Confronting Fears About Clinical Trials
Confronting Fears About Clinical Trials from Patient Empowerment Network on Vimeo.
Registered nurse Mayra Lee addresses and debunks common patient fears about clinical trials and explains the ins and outs of the research process. Mayra Lee, RN, is an outpatient clinic nurse at Moffitt Cancer Center. More about the expert.
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Patients often think that clinical trials are an experiment where you’re in a white room and you’re wearing a white gown and you’re strapped down to a stretcher. Clinical trials are not that at all. Clinical trials are, often times, they’re medications that have been approved for other diagnoses for the types of cancer that are being now trialed in human subjects. So, we are testing them out but we’re not using you as a guinea pig. These are treatments that have been used in other forms of cancer. The majority of the clinical trials that we currently have available are trials of medications that are being used in other diagnoses and that are now being used in AML because it shows activity in our diagnosis.
It’s shown that it has curative options in other diagnoses. I think in the past, it was a lot like that. It was a lot like we don’t know what this is and we don’t know what this is going to do to you. We do know what this is and we do know what this is going to do to you because science has evolved in the last 20 years, even in the last 10 years to that degree. It’s no longer an experiment on you. We’re not using you as a guinea pig to try something out. We are giving you hope. We are giving you a chance to fight that wasn’t available before or that is not available with conventional medications. Other than in the setting of a clinical trial, you wouldn’t have the option to have that medication. The other thing also about clinical trials that I myself fail to say to patients is if this medication does not ever get FDA approved but it worked for you, we’re not going to pull you off of that medication.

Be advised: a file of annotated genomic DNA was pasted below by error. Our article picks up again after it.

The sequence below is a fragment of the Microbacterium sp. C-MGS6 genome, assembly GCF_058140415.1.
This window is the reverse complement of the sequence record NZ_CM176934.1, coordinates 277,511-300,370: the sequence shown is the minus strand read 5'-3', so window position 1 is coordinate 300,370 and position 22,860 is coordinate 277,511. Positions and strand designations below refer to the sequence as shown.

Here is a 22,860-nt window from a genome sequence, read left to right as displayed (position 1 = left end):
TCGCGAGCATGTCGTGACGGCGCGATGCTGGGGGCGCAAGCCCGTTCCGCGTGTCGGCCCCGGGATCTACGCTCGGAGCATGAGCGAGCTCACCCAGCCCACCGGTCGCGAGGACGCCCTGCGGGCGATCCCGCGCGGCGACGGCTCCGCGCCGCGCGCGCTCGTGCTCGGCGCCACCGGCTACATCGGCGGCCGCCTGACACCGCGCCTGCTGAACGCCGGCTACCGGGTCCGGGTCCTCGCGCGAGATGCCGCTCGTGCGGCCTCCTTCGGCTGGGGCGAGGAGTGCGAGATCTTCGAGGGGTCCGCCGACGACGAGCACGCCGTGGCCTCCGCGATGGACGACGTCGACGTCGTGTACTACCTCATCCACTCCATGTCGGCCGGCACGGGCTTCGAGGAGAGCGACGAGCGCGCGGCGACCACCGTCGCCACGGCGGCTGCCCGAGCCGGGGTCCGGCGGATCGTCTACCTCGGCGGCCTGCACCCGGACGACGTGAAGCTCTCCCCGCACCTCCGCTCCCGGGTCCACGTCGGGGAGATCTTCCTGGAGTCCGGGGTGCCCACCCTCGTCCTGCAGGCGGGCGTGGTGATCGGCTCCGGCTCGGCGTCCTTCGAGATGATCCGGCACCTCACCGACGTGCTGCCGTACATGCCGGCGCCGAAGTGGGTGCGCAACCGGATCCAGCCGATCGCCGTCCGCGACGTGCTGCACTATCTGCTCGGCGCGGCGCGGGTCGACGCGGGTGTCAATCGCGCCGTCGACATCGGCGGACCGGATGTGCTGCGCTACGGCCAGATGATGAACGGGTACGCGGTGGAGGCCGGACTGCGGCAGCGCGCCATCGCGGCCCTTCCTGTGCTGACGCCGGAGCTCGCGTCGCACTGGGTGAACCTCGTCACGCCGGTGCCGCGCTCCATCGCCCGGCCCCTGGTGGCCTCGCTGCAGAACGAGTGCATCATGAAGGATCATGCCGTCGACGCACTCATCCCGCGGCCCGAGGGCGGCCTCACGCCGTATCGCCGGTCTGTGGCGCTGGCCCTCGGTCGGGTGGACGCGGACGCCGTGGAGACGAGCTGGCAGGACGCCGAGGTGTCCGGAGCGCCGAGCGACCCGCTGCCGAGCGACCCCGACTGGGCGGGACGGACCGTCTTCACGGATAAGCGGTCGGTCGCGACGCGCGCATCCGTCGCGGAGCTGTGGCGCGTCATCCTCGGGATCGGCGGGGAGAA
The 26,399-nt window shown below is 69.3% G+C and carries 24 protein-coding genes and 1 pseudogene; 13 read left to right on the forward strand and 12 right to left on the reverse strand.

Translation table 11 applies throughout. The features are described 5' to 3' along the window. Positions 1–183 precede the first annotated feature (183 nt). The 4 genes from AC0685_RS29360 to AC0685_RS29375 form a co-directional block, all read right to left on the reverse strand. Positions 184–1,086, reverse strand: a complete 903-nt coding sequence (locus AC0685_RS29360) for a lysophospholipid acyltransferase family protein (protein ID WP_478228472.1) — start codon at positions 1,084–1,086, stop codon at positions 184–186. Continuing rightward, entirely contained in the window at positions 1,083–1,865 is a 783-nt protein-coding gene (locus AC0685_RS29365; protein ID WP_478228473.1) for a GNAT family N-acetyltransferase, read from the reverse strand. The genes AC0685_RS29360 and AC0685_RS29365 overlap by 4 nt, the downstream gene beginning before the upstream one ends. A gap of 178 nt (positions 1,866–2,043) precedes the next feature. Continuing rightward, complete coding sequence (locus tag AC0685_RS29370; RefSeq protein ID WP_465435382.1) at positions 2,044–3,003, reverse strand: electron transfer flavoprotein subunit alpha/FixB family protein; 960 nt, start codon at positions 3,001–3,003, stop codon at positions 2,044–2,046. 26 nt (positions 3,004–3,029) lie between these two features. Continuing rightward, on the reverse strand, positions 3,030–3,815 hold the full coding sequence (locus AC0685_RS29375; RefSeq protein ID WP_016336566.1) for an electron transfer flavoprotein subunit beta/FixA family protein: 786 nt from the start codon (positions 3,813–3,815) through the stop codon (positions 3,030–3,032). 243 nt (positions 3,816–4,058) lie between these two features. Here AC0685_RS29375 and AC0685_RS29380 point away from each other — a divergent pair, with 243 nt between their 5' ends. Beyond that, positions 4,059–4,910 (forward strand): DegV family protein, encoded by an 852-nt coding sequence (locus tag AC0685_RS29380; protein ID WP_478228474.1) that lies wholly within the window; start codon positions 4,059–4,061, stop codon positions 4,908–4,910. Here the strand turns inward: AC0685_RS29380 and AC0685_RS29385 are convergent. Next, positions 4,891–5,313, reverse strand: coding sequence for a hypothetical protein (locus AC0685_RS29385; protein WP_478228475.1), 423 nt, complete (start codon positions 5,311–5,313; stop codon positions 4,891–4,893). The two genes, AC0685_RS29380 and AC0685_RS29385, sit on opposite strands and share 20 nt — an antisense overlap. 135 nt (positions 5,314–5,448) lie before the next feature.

The manufacturer has the obligation, the moral obligation, to continue to provide that medication for you because it is working for you until it stops working for you. You may be the only person in the world that medication works for. They have to continue to provide that medication for you. So, it’s unethical for them to give you a treatment that worked for you but it didn’t get FDA approved. You will be on that treatment until it stops working for you.